Category Archives: work

October Ramblin'

One foot in front of the other.

SATURDAY: I took the daughter to the Medieval Faire. She enjoyed the silly magician and the juggler who had an ax, a flaming stick and a rubber chicken in the air at once. She also enjoyed the Punch and Judy show, as much because the puppeteer had me control one of his marionettes for a short time; demented show with the devil showing up and Rensselaer (city across the river from Albany) a linguistic substitute for hell.
I always enjoy the crowning of the boy bishop; it’s all very High Church. Wait, it’s now the “child bishop”, which means the bishop is, for the first tiome in my recollection, a girl! Brava!

Then a brief trip to a pumpkin carving party. Lydia had lots of kids to play with and didn’t want to leave.

Finally, we got a babysitter and went to a friend’s 40th birthday party, which was pleasant enough.

SUNDAY: Choir rehearsal, then church service, then meeting for the Black History Month planning.

Mother of one of the kids at the pumpkin carving party called to note that her son was feeling lethargic; ah, Lydia, too.

Still we all went to the State Museum, mostly because Lydia wanted to go on the carousel. A church group of about 10 saw Through the Eyes of Others: African Americans and Identity in American Art; 1609; This Great Nation Will Endure: Photographs of the Great Depression; and Berenice Abbott’s Changing New York: A Triumph of Public Art. And yes, we all rode the carousel, even only one of us was under 40, and at least one of us was twice 40.

Then ANOTHER choir rehearsal.

MONDAY, TUESDAY: Home with a sick child. Her temperature was up Monday morning, then down Tuesday morning, when I thought she was rallying. But feverish Tuesday afternoon. When she was well was actually more work, keeping her occupied with Sorry, Uno, pick-up-sticks, Candyland… Difficult blogging conditions.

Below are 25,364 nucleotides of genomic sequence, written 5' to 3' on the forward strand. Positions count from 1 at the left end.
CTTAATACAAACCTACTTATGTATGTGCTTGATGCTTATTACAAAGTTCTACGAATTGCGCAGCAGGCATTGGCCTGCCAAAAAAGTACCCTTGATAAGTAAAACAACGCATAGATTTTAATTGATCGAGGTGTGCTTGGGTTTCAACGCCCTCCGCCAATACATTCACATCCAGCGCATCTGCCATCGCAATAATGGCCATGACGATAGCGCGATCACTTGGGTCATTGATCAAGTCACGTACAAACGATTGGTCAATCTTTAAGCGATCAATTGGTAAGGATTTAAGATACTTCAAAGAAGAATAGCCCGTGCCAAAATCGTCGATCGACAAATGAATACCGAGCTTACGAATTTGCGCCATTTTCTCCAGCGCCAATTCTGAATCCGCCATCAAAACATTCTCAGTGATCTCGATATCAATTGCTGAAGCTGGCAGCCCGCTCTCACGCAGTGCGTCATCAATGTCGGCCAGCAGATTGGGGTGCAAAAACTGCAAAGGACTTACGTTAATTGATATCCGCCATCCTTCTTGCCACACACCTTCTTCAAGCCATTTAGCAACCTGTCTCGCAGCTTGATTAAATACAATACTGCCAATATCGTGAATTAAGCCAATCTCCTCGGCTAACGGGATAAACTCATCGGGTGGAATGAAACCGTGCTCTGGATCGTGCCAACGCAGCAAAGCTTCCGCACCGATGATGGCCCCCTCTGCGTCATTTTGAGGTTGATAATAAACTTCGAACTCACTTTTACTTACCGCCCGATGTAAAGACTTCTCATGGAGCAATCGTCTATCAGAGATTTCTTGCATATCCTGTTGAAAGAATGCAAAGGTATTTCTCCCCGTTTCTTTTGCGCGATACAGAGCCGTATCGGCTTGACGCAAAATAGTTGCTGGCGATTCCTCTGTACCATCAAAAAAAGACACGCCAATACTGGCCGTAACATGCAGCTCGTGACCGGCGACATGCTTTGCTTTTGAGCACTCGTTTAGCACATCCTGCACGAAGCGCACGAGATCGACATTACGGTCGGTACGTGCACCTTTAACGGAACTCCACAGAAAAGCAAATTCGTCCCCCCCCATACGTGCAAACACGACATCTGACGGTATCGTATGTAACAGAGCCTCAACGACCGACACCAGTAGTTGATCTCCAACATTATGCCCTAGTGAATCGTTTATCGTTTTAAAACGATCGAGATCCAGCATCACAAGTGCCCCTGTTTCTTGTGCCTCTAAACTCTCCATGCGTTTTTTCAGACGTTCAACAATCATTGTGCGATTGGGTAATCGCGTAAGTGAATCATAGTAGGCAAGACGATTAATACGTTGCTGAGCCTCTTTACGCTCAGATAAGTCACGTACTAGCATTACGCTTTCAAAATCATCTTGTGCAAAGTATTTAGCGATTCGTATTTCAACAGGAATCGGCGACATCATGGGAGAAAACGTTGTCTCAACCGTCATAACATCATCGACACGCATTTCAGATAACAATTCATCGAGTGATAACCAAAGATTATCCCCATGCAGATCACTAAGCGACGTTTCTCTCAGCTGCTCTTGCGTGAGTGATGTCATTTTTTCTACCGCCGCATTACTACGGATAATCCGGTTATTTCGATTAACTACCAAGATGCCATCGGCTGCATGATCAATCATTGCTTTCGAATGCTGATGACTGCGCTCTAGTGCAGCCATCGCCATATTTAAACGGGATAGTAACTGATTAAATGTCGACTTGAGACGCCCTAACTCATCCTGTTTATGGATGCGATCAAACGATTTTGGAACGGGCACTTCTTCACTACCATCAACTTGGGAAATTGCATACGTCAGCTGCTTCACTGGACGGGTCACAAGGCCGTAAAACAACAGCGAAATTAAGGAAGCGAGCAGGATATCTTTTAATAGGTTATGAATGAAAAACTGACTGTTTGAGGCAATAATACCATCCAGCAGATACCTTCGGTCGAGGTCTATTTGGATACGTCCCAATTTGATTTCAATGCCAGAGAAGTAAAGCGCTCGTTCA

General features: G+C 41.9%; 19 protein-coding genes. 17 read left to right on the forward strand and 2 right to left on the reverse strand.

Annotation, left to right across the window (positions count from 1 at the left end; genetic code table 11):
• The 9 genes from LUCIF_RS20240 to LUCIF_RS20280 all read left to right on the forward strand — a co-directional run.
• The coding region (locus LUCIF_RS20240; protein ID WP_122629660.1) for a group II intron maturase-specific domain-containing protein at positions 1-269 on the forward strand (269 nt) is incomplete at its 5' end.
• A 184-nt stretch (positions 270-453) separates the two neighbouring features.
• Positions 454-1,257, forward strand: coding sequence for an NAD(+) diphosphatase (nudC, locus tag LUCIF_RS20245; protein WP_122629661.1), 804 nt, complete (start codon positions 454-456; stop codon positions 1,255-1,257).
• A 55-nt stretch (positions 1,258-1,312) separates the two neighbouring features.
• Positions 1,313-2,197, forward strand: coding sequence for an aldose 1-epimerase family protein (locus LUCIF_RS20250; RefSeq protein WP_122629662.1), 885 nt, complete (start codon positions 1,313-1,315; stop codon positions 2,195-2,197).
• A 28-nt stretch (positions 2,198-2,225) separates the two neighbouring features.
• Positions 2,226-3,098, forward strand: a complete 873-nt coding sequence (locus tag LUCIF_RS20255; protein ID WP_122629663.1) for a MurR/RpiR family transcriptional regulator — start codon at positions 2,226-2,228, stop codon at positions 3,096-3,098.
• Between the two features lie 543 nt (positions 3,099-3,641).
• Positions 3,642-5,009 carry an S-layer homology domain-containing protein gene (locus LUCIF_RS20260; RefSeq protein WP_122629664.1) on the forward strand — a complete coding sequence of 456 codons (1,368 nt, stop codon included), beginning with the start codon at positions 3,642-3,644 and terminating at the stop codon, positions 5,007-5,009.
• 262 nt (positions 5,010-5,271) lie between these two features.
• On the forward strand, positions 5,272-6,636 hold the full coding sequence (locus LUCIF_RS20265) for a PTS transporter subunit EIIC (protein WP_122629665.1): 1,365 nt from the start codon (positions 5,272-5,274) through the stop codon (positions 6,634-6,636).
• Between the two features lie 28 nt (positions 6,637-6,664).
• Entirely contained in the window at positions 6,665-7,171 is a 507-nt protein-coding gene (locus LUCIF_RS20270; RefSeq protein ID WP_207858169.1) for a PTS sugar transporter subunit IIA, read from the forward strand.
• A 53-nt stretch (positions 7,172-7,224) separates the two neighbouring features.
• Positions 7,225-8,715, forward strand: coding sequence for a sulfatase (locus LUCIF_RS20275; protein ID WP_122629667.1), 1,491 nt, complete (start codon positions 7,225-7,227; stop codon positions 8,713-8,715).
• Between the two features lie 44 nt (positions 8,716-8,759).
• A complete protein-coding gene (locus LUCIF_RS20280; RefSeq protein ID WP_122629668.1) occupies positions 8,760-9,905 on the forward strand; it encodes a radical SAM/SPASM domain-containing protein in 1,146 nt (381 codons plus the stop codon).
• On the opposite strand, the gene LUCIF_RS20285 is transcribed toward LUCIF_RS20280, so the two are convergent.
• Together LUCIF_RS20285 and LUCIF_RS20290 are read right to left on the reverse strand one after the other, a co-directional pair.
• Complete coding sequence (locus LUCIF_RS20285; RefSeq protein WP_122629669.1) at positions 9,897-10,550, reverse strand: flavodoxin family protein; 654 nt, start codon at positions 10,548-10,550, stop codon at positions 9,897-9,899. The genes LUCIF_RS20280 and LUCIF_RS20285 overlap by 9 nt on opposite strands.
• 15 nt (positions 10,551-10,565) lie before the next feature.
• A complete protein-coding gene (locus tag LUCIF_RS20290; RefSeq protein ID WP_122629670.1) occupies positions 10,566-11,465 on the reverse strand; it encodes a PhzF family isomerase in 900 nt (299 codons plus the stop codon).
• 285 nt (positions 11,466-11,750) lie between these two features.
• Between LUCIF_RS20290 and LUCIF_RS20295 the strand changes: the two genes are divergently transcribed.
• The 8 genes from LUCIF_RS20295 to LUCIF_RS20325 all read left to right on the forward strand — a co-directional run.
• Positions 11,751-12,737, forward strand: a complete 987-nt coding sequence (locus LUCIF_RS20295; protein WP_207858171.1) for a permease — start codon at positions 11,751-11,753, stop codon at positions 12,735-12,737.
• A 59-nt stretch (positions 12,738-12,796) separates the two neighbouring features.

WEDNESDAY: Work, which comparatively speaking, was a vacation; the wife stayed home with the child. Although I got little done the first hour because my computer, and only MY computer, somehow decided to leave the LAN, and I had to wait for a techie to fix it.

There was this cellphone conversation in an elevator. The person standing near me: “Yeah, he was a good father. He never got drunk in the garage every weekend.” I didn’t know this person, but I felt embarrassed on her behalf.

Also, these guys were coming through our offices, only one of whom works there. So I say to the one I know, “Nobody else is here. Just you and me.” And one of the other guys walking by says in this condescending tone, “That’s ‘you and I‘.” “Shut UP! Wasn’t even talking to you; I don’t even KNOW you. Shut UP!” I thought that, but didn’t say it.
And in any case, almost no one would say, “Just we” in casual conversation; one would say say, “just us”, the objective version, at least colloquially. Even my English teacher-wife couldn’t discern for sure.
Old records from 1895-1925 on the original victrolas

Care for Caregivers: Getting the help you need could save your life.

Stop Drowning in Mail: 4-Step System to Manage Mail Overload
Picture above came in the e-mail yesterday with his note: “Eddie Haskell, The Beaver and Wally! HOLY Mackerel!! Are we REALLY that Old???” Yes, an excess of punctuation there.



Tegan had a blogpost, the title and the sole content of which was “Bleah”. I can relate.

The daughter and I both are suffering our seasonal allergies. The ragweed count has been low, but the grass has been moderate, and three days ago, was high. More than anything, this affects the sleep. I might spend nine hours in bed, but the first hour I spend coughing. Then when I DO get up in the morning, I’m logy. Everything aches and the legs feel as though they weigh 1000 pounds apiece.

The wife was so concerned about the daughter that she took her to the doctor, who confirmed that it was allergies, not a cold, that she has been suffering from.

My work computer I’ve had to shut down at least once every single workday for the past week and a half. And Ctrl-Alt-Del doesn’t work; I have to hard boot it. Seems to have something to do with Adobe.

At home, every time I go back to the computer, there is an “unresponsive script”, even when I’m looking at something not very graphical, such as my Gmail. I seem to have downloaded an unauthorized version of Windows somehow; “You may be a victim of software counterfeiting,” I’m told by my computer. I got a replacement printer, but it isn’t recognized by the computer.